- The name we now know it by was coined by the renowned German pathologist Rudolf Virchow in 1845, he was only in his 20’s at the time! He was a pioneer in the use of the light microscope in pathology and the first to describe abnormally high amounts of white blood cells in patients. Virchow named the condition Leukamie which he formed from two Greek words; Leukus – meaning white and Haima – meaning blood. At the time he wasn’t sure of the cause of the excess white blood cells so used purely descriptive words.
- Also in 1845, Edinburgh pathologist John Hughes Bennett was the first to diagnose Leukaemia and over the next 20 years Virchow and Bennett fought over what caused Leukaemia as they believed in different causes. We now know that that Virchow was the one who was correct as he believed it started in the bone marrow. Bennett used the term Leucocythemia to describe the condition of patients who had died from enlarged spleens and who had changes in ‘colours and consistencies of their blood’.
- About 10 years after Virchow’s findings it was discovered by Franz Newman, while studying the bone marrow of a deceased patient, that it was an unusual colour and not red as it would normally be. This lead him to work out that it was a bone marrow problem causing the abnormality in the Leukaemia patient’s blood. In 1869 he first used the word ‘Myeloid’ from the Greek word Myelos – meaning – bone marrow as he’d recognised that white blood cells were made in the bone marrow.
- In 1879 Mosler first described the examination of bone marrow to diagnose Leukaemia.
- Wilhelm Ebstein, in 1889, came up with the term Acute Leukaemia to differentiate between rapidly progressive, fatal forms and the more slow growing Chronic Leukaemias.
- In 1900’s the Myeloblast (the malignant cell in AML) was characterised by Naegoli who divided Leukaemias into Myeloid and Lymphocytic. In 1913 four types of Leukaemia were classified.
- The American Pediatric Pathologist Dr D Farber discovered the first effective Leukaemia treatment in the 1940’s. However, it still remained a largely fatal disease with all patients dying eventually.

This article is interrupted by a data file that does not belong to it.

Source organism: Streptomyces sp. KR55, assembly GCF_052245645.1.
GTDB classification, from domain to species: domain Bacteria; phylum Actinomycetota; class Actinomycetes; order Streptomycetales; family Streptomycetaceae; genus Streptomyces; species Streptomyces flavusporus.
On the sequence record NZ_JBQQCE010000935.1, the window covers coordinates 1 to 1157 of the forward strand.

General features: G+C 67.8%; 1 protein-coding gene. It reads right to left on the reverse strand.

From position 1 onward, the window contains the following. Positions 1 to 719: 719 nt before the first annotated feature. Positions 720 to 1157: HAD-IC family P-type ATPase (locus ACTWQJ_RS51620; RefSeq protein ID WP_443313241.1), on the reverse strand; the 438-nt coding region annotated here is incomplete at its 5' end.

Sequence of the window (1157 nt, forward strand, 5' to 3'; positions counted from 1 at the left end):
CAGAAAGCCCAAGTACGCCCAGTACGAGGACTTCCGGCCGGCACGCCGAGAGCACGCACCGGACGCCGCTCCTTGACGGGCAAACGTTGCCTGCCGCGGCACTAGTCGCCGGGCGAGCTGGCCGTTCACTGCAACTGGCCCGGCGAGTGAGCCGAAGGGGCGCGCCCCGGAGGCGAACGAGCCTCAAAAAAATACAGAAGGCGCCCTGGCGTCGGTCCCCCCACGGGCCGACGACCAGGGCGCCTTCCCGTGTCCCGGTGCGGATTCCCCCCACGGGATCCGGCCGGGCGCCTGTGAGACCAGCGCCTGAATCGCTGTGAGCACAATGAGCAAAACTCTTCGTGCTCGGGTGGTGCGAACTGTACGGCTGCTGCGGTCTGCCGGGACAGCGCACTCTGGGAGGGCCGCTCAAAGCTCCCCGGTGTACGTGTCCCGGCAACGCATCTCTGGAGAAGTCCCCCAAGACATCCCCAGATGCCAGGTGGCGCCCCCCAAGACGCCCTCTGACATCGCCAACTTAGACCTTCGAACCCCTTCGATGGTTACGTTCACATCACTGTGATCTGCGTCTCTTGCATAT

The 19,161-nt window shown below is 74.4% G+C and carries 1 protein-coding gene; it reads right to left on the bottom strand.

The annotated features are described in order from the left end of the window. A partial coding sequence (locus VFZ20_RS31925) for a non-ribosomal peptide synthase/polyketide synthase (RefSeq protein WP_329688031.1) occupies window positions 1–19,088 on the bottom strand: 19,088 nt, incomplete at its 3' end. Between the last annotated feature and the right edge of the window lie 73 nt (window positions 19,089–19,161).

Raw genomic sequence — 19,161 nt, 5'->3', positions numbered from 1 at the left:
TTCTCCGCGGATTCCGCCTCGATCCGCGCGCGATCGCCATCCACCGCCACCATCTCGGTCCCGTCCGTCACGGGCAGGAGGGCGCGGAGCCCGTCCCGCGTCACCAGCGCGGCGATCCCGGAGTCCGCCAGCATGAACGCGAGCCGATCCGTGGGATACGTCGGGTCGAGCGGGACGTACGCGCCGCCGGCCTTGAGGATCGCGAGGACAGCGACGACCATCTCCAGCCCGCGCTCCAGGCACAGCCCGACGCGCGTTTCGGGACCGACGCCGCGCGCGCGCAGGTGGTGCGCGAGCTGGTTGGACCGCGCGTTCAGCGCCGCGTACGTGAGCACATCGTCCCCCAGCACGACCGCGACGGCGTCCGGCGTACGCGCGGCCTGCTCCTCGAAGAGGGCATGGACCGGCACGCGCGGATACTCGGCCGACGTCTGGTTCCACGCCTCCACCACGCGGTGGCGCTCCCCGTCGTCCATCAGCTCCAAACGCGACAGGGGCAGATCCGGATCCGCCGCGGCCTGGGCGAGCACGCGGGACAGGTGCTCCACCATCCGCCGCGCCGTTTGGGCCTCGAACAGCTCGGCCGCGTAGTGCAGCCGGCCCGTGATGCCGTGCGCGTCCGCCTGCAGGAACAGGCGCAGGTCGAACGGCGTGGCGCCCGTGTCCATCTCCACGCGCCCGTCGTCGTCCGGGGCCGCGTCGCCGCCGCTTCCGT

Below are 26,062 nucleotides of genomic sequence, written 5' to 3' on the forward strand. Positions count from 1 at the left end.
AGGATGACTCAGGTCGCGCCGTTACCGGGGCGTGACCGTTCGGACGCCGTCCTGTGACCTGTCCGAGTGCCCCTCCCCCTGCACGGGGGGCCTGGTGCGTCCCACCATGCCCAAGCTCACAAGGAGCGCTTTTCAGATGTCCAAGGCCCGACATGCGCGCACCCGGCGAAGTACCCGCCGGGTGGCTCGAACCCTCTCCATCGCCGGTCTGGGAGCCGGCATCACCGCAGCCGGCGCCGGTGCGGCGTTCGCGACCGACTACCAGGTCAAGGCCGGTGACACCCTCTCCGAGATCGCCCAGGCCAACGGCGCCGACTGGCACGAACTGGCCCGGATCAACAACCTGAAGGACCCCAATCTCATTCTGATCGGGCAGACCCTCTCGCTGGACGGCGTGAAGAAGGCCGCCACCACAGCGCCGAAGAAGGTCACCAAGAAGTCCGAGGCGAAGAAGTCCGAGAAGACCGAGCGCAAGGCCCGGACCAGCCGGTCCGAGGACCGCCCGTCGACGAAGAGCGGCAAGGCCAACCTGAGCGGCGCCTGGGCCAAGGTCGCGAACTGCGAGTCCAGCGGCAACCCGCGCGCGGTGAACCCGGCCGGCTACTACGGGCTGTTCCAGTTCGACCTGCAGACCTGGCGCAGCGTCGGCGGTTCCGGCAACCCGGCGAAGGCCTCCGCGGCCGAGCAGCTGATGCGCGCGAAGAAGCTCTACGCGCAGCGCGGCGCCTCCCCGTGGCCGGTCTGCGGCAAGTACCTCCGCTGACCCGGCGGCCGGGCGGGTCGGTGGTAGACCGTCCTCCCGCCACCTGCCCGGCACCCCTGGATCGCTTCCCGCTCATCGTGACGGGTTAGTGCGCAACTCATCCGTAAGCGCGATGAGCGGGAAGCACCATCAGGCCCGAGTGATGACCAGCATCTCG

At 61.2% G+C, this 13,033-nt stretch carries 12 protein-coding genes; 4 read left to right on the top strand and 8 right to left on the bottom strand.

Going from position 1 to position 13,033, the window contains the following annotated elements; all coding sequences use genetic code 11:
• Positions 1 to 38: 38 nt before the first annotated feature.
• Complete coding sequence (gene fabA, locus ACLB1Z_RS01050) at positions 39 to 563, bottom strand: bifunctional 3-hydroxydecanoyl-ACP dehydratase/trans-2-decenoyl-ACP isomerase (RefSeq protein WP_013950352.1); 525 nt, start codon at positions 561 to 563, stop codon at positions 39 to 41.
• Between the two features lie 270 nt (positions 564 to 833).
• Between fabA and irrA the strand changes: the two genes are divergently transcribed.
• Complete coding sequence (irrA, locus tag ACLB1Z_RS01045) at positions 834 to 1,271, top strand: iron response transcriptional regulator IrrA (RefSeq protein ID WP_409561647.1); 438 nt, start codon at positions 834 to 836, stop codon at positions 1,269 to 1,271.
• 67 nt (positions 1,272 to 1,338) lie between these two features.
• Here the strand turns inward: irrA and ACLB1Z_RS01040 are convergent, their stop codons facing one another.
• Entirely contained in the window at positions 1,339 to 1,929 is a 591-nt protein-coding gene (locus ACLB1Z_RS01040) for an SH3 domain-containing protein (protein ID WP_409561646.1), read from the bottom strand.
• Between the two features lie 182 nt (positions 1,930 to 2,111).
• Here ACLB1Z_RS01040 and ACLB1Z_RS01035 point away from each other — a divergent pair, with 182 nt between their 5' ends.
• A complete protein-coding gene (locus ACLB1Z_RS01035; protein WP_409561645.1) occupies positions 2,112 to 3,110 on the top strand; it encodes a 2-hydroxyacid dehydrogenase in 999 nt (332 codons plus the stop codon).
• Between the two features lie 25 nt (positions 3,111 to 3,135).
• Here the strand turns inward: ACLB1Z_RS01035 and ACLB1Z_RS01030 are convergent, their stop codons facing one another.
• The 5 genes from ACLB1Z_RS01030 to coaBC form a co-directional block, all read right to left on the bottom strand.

- In 1958 the use of combination chemotherapy was pioneered in the US and is still the mainstay of treatment.
- In 1960 it is discovered that the Philadelphia chromosome is linked to Leukaemia leading to the first ever targeting cancer treatment.
- In 1960 the blood cancer charity Bloodwise formerly known as Leukaemia and Lymphoma Research was formed by the Eastwood family who sadly lost their daughter Susan aged 6 to the disease. Bloodwise are responsible for many advances in blood cancer treatment, in fact if their daughter had suffered her Leukaemia today she would most probably have survived as now 9 in 10 do whereas in 1960 it was 1 in 10.
- Finally in 1970 it was confirmed that some patients could be cured and by the 80’s and 90’s cure rates were significantly improving.
- In 1979 the first successful unrelated stem cell donor transplant took place for a patient with Leukaemia. Sadly the patient passed away from recurrent Leukaemia two years later, but it proved these transplants were viable and as we now know these are now largely successful.
- In the late 1980’s scientists find that exposure to the chemical benzene is associated to the increased risk of developing some Leukemias.
- AML was the first ever cancer genome to be fully sequenced in 2008 (Genome meaning a full set of chromosomes, the inheritable traits of a cell).
Since Dr Farber discovered the first viable Leukaemia treatment there has been huge advances in knowledge, understanding and treatment.
Hope you enjoyed with little ‘snapshot’ of the history of Leukaemia, I certainly enjoyed researching it!
If you know any interesting facts please comment below as I’d love to hear them…many thanks
Sources; wikepedia, Journal of Clinical Oncology, CancerProg.net, PubMed.gov, Bloodwise.org.uk,